Tuesday, February 16, 2016

How to analyze stocks like Warren Buffett...

This an excerpt from the book 'The New Buffettology' written by Mary Buffett and David Clark. The last chapter of the book gives a detailed step by step approach to analyzing the potential investment like the way Warren Buffett does.

There are three aspects to the approach. One is the Scuttlebutt analysis, looking for qualitative aspects like presence of Durable Competitive Advantage, Integrity of Management, How its product works, Capital Allocation etc, ability of the company to raise prices with inflation etc. Two is the quantitative analysis including EPS history and 10 year earnings growth, ROE history and10 year growth in ROE, ROTC (Return on Total Capital) history and 10 year growth in ROTC, Debt analysis with a focus on Finance Charges Coverage Ratio, Share Buyback history of the company, Costs incurred to maintain Operations etc

Part three of the approach includes Price Analysis. This include attractiveness of the current price and whether the price is comparable to the intrinsic value and if a Factor of Safety is available. Another aspect of this approach is to use the 'Bond Parity Rule' and see how the initial return compares with the return from Treasury Bonds. Finally, analysis of projected annual compounded return consider both 'Equity / Bond' approach as well as 'Per share earnings growth' approach.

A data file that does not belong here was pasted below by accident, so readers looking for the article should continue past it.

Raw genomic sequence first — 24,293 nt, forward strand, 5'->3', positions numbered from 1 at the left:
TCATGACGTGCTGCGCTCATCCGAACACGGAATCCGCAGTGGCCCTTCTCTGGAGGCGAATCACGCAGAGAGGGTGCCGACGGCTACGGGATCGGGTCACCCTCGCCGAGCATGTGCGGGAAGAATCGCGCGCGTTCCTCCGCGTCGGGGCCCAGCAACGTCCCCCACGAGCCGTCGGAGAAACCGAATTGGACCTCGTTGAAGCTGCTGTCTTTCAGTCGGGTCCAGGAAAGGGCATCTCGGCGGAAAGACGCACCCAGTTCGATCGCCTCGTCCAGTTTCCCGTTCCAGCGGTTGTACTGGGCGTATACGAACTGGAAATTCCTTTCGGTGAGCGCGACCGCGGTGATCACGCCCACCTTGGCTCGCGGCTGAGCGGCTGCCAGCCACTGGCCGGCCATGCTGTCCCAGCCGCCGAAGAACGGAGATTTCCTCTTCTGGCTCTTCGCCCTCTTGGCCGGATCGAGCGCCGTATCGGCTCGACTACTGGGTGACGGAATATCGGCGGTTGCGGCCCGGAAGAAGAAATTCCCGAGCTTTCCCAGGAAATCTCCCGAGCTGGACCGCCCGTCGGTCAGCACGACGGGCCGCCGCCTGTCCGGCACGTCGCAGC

Putting it all together is like the 'One Page Summary' that Peter Lynch describes in his book 'One up on Wall Street'

Here is a detailed explanation of each of  these points.

1. Do the company have an identifiable durable competitive advantage (DCA)? 
Describe the DCA of the company in simple language. If you are not able to do that, the company probably do not have a durable competitive advantage. Some of the aspects to consider are, do you know of the key products or services that the company is selling? Do these products or services have good brand image in the market place? Can the company increase prices with inflation etc.
Write a brief note on the DCA of the company.

2. Do you understand how the product or service work?
If you do not understand how the product or service work, you will not be able to determine the chances of it becoming obsolete. Product obsolescence is a real threat that Mr.Buffet is always aware of. If you can't explain in simple language how the product works, do not invest in the company
Write a brief note on how the products / services work.